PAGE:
Sleeping together, but not sleeping together

The Washington Post reassures us that it's OK to take refuge from a partner's snoring by crashing on the couch.


Page Rockwell
January 11, 2006 3:03AM (UTC)

Do you enjoy peaceful slumber but find your shut-eye is often disrupted by your bedfellow's flailing limbs and/or buzz-saw snore? Well, today's Washington Post offers some radical relationship advice: Go sleep somewhere else.

A 2005 study by the National Sleep Foundation found that "disruptive bedmates rob their partners, on average, of 49 minutes" of sleep per night. It also found that 23 percent of couples sleep apart because of snoring, kicking or another sleep problem. (From what we can tell, the study's "other sleep problem" category may include insomnia and different bedtime preferences, but not sleep schedules that diverge because of work, parenting duties or vampirism.)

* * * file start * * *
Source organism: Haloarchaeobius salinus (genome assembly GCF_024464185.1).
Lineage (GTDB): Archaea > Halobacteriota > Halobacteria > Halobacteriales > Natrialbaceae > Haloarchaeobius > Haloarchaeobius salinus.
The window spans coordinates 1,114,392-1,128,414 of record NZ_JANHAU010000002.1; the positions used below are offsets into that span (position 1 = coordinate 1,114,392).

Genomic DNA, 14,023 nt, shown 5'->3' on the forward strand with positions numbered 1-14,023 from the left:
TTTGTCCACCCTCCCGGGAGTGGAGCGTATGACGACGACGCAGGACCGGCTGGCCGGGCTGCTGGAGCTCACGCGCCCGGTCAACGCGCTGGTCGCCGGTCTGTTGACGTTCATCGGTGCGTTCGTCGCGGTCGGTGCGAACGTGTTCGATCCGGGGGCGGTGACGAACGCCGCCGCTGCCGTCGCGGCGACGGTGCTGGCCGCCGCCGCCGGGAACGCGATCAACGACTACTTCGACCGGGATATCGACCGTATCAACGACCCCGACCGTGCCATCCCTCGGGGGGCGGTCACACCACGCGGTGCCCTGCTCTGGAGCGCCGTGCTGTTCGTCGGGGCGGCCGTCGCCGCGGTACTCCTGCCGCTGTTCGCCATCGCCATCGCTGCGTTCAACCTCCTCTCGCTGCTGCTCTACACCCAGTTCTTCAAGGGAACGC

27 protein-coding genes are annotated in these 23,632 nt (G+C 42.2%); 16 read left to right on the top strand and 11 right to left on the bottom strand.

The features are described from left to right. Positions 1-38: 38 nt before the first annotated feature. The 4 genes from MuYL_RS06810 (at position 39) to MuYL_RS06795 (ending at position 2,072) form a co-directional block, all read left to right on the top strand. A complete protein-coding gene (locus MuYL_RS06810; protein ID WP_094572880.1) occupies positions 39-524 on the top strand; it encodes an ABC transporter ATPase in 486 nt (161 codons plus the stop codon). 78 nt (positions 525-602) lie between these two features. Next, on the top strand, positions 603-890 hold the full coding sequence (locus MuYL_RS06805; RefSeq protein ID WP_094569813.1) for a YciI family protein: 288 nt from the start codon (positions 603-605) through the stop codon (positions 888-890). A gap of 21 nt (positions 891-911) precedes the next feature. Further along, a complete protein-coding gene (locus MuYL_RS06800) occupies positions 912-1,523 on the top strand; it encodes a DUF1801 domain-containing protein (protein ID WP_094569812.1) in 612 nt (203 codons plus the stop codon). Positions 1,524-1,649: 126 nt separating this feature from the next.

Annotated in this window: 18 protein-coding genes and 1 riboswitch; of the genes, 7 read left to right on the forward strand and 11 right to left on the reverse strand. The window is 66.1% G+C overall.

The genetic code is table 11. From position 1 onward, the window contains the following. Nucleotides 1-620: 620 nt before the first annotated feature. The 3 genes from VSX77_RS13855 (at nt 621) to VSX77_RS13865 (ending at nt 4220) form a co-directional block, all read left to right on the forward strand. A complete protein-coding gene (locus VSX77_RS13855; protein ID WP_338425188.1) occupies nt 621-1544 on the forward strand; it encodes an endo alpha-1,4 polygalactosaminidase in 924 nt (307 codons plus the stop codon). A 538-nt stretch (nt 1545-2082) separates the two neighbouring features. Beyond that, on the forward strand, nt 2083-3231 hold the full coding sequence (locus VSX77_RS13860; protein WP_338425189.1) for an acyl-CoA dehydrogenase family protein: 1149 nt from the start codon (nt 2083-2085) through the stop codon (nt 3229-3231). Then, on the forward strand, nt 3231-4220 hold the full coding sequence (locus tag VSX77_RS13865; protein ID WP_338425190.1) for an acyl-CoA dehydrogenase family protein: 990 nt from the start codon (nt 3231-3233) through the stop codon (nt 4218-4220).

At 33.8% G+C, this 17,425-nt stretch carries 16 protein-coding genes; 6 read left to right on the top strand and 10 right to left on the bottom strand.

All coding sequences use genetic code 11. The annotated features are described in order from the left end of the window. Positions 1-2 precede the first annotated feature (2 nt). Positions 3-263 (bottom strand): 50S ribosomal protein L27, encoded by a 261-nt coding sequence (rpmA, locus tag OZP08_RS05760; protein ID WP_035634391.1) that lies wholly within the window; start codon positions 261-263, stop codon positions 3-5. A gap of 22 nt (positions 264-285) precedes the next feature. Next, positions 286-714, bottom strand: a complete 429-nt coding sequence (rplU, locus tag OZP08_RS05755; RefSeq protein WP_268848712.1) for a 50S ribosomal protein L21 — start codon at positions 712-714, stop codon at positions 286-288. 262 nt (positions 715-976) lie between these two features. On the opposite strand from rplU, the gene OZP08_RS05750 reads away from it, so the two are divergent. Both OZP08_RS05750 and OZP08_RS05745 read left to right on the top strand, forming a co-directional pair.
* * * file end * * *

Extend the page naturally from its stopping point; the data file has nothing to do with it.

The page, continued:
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Sure, it might be a bummer to sleep sans your sweetie. But 49 minutes seems like a lot of sleep to lose. And separate bedrooms let you recapture the magic by booty-calling your beloved from down the hall.

Still, the Post is presupposing a certain level of luxury. What are you supposed to do if you have a snoring spouse and a studio apartment?


Page Rockwell

Page Rockwell is Salon's editorial project manager.

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